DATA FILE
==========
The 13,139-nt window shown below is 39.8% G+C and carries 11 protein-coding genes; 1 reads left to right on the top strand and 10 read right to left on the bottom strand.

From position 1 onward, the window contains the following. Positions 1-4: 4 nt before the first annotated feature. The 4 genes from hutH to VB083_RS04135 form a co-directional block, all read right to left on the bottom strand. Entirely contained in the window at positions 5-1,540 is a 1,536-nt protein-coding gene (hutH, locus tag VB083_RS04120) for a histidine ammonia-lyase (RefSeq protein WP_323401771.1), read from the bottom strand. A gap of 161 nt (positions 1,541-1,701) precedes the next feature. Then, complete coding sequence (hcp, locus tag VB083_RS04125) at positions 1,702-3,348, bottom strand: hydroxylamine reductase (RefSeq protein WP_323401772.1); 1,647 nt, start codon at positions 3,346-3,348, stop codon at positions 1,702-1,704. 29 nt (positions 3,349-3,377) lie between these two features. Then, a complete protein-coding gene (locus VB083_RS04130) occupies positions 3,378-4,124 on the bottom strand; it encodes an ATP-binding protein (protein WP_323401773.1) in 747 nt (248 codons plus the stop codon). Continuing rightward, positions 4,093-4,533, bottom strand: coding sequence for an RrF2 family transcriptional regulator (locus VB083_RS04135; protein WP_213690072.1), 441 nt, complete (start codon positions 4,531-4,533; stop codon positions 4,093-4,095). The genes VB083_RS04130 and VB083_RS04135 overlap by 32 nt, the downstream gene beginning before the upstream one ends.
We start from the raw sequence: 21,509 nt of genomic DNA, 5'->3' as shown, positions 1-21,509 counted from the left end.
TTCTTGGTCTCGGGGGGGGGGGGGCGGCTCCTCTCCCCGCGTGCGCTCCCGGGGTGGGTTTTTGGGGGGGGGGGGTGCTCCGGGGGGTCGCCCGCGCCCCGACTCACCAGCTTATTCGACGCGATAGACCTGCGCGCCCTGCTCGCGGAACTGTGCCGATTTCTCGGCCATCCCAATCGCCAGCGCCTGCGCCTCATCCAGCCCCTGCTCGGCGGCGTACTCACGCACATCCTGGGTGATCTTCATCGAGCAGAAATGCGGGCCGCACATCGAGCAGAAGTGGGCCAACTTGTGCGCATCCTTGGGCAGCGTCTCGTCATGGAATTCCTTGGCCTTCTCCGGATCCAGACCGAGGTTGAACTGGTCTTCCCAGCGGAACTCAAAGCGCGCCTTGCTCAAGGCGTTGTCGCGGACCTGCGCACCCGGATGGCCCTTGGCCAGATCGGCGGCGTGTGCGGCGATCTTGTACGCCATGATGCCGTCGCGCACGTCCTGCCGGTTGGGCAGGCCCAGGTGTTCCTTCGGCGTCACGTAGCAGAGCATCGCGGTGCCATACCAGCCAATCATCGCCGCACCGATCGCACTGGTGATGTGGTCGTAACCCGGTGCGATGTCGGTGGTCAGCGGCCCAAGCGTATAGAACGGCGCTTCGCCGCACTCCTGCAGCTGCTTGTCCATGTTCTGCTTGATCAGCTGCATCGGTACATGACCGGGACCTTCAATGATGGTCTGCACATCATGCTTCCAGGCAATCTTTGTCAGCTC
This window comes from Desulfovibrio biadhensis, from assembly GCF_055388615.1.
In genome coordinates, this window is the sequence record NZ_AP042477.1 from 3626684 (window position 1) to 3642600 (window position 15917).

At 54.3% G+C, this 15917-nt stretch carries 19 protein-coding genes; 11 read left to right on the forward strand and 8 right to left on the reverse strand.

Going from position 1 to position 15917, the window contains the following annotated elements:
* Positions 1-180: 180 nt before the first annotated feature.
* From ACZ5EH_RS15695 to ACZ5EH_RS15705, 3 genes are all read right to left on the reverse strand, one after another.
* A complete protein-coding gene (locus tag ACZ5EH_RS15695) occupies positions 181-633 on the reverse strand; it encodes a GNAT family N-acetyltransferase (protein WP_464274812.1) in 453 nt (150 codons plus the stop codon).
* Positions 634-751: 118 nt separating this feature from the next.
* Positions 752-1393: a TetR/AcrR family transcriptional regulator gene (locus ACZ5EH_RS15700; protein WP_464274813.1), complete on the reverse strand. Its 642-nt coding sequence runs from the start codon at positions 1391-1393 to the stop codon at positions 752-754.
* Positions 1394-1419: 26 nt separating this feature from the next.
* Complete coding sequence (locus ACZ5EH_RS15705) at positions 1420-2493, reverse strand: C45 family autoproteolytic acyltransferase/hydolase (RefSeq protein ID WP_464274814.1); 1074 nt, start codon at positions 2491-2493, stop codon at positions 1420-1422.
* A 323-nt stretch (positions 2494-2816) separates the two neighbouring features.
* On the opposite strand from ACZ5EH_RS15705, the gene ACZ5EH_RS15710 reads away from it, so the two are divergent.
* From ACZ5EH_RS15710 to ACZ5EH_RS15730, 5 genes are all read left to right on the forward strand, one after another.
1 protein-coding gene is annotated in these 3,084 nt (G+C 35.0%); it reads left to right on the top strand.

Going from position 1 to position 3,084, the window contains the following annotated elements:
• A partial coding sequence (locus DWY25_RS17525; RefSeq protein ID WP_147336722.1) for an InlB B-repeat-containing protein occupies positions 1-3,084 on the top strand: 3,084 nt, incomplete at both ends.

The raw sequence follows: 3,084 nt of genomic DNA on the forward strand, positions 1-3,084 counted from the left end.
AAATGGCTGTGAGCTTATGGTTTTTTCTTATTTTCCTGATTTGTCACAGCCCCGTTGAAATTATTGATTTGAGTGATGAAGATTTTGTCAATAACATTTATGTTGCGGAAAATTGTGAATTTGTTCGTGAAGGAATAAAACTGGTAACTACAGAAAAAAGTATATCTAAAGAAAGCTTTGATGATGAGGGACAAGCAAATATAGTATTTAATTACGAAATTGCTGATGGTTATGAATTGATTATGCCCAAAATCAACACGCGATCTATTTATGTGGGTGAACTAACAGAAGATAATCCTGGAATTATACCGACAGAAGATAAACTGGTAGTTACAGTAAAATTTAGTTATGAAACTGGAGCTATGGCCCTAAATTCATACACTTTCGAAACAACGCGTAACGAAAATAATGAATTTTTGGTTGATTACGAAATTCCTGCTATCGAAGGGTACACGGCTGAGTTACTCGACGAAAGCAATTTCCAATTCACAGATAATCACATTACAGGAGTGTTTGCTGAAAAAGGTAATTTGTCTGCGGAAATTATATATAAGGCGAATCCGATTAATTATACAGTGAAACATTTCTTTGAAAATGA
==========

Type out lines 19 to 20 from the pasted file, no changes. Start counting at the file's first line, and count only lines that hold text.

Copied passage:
1 protein-coding gene is annotated in these 3,084 nt (G+C 35.0%); it reads left to right on the top strand.

Going from position 1 to position 3,084, the window contains the following annotated elements: